Your GP cant diagnose bipolar disorder. Only a psychiatrist can make a formal diagnosis. Your GP may arrange an appointment with a psychiatrist if you have:
- depression, and
- ever felt very excited or not in control of your mood or behaviour for at least 4 days in a row.
They might refer you to a psychiatrist at your local NHS community mental health team .
Your GP should make an urgent referral to the CMHT if they think that you might have mania or severe depression. Or there is a chance that you are a danger to yourself or someone else.
Your GP should refer you to your local NHS early intervention team if you have an episode of psychosis and its your first one.
Bipolar disorder can be difficult to diagnose because it affects everyone differently. Also, the symptoms of bipolar disorder can be experienced by people who have other mental illness diagnoses. It can take a long time to get a diagnosis of bipolar disorder.
You can find more information about:
- NHS mental health teams by clicking here.
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Sudden Changes In Energy
It is one thing to have a sudden rush of energy it is an another when the energy is relentless, prolonged, and overwhelming. As with mood changes, the sudden upshot of energy would not be considered normal and can switch off as quickly as it was switched on.
Symptoms may include:
- A decreased need for sleep with little apparent fatigue
- A sudden increase in goal-oriented activities
- Persistent and often purposeless movement
- Restlessness and an inability to remain still
What Is Bipolar Disorder
Bipolar disorder is a mental health condition that causes unusual shifts in energy, mood, concentration, and the ability to perform activities of daily living. These shifts in mood, referred to as episodes, include emotional highs and lows . The National Institute of Mental Health reports that approximately 2.6 percent of the adult population in the United States is affected by bipolar disorder.
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A Common Misconception About Mania Is That Its Always A Strictly Euphoric Experience
The mood elevations of bipolar are not always the grandiose, feeling on top of the world experiences that people sort of classically think of, Wendy Marsh, M.D., director of the Bipolar Disorders Specialty Clinic and an associate professor in the department of psychiatry at the University of Massachusetts Medical School, tells SELF. That definitely does happen, but there are exceptions.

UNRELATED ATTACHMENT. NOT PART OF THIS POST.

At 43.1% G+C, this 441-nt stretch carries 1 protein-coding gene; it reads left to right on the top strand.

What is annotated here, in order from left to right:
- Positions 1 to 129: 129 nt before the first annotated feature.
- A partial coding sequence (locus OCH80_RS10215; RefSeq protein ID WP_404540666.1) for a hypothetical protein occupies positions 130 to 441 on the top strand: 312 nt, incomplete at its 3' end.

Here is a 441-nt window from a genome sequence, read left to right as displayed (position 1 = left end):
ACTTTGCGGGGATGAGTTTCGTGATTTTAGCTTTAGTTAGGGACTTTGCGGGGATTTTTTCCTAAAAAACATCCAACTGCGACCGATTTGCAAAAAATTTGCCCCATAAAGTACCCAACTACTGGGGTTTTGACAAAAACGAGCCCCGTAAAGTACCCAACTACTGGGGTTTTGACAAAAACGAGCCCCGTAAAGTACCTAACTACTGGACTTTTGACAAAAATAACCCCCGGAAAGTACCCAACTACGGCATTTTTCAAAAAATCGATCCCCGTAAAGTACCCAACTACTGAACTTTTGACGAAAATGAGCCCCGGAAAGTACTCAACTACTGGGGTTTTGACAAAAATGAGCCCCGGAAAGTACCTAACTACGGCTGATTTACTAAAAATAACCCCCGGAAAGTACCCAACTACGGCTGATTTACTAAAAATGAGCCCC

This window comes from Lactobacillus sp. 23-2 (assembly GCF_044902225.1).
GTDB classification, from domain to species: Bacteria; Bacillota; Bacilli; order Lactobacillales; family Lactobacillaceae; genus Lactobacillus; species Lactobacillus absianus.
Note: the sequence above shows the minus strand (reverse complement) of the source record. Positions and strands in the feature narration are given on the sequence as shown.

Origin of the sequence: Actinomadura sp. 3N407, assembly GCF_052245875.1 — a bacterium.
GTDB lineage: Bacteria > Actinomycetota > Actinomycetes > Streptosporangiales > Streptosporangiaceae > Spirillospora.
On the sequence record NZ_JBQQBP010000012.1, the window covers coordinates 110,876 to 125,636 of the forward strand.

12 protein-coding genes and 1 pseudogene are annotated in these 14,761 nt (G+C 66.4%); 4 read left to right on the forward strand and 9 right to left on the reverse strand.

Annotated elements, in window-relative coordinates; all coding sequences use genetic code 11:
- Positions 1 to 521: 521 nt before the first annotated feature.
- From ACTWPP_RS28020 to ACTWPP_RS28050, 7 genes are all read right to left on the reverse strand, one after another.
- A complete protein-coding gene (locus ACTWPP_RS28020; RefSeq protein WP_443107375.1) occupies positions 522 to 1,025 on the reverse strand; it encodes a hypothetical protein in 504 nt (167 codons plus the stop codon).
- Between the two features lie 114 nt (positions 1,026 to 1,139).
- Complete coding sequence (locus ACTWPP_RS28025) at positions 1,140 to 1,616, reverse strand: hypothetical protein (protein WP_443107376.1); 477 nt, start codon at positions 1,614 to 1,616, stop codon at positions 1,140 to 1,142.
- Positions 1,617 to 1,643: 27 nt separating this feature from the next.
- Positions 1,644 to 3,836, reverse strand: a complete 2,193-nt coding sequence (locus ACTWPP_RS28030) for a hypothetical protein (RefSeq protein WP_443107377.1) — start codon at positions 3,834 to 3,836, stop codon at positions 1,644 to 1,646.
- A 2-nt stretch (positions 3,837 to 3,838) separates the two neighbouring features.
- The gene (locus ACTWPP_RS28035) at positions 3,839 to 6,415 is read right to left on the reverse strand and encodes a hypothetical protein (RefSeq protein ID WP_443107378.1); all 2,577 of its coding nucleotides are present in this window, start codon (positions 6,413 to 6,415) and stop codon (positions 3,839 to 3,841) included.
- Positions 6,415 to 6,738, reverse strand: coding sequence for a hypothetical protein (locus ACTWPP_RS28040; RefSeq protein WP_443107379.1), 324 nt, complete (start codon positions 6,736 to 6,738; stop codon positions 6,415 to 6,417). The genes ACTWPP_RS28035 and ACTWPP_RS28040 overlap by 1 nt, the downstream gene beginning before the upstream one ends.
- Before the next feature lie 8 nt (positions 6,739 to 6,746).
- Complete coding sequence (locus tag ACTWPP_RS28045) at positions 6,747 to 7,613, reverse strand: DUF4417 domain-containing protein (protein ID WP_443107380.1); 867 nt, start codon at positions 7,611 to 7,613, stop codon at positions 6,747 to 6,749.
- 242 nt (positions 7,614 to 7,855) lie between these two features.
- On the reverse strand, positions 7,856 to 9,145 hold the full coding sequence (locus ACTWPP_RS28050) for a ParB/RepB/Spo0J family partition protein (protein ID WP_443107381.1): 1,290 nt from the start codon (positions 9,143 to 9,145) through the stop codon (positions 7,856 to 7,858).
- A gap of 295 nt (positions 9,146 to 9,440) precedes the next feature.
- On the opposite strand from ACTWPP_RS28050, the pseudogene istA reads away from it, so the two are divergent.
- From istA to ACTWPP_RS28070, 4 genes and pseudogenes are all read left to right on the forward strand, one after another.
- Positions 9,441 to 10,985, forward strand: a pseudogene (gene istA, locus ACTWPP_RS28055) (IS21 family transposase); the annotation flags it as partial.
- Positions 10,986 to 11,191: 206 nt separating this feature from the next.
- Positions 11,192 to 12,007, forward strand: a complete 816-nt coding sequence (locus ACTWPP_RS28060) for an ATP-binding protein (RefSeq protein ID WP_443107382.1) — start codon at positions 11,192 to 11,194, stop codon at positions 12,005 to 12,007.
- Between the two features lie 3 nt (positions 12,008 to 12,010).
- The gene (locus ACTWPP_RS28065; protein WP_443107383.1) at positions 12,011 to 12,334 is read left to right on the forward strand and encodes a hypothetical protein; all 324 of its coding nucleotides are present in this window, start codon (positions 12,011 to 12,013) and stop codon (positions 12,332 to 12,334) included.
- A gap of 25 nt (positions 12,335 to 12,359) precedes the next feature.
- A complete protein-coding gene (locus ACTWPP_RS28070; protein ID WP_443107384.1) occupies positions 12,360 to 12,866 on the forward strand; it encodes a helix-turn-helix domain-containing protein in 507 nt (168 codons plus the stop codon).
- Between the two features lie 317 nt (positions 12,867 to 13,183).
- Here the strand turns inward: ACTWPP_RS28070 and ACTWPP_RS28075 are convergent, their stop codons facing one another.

For example, a person may have a mood elevation with irritability or anger. So youve got this extra energy, your thoughts are moving fast, youre trying to do ten things at once, youre easily distracted, but youre agitated, Dr. Marsh says.
She adds that many of her patients express mania with irritability as feeling as if things are taking too long: You cant sit there at the red light its taking too long. You cant wait for someone to respond to what you just said because you have three other ideas you have to get express to them ASAP, she explains. Your brain is racing, and you dont need to sleep because youve got so many ideas and so much energy to do all these activities, and youre frustrated things arent happening even faster.
What Are The Symptoms Of Mania
Symptoms of a manic episode
- Having an abnormally high level of activity or energy.
- Feeling extremely happy or excited even euphoric.
- Not sleeping or only getting a few hours of sleep but still feeling rested.
- Having an inflated self-esteem, thinking youre invincible.
- Being more talkative than usual. Talking so much and so fast that others cant interrupt.
- Having racing thoughts having lots of thoughts on lots of topics at the same time .
- Being easily distracted by unimportant or unrelated things.
- Being obsessed with and completely absorbed in an activity.
- Displaying purposeless movements, such as pacing around your home or office or fidgeting when youre sitting.
- Showing impulsive behavior that can lead to poor choices, such as buying sprees, reckless sex or foolish business investments.
Psychotic symptoms of a manic episode
- Delusions. Delusions are false beliefs or ideas that are incorrect interpretations of information. An example is a person thinking that everyone they see is following them.
- Hallucinations. Having a hallucination means you see, hear, taste, smell or feel things that arent really there. An example is a person hearing the voice of someone and talking to them when theyre not really there.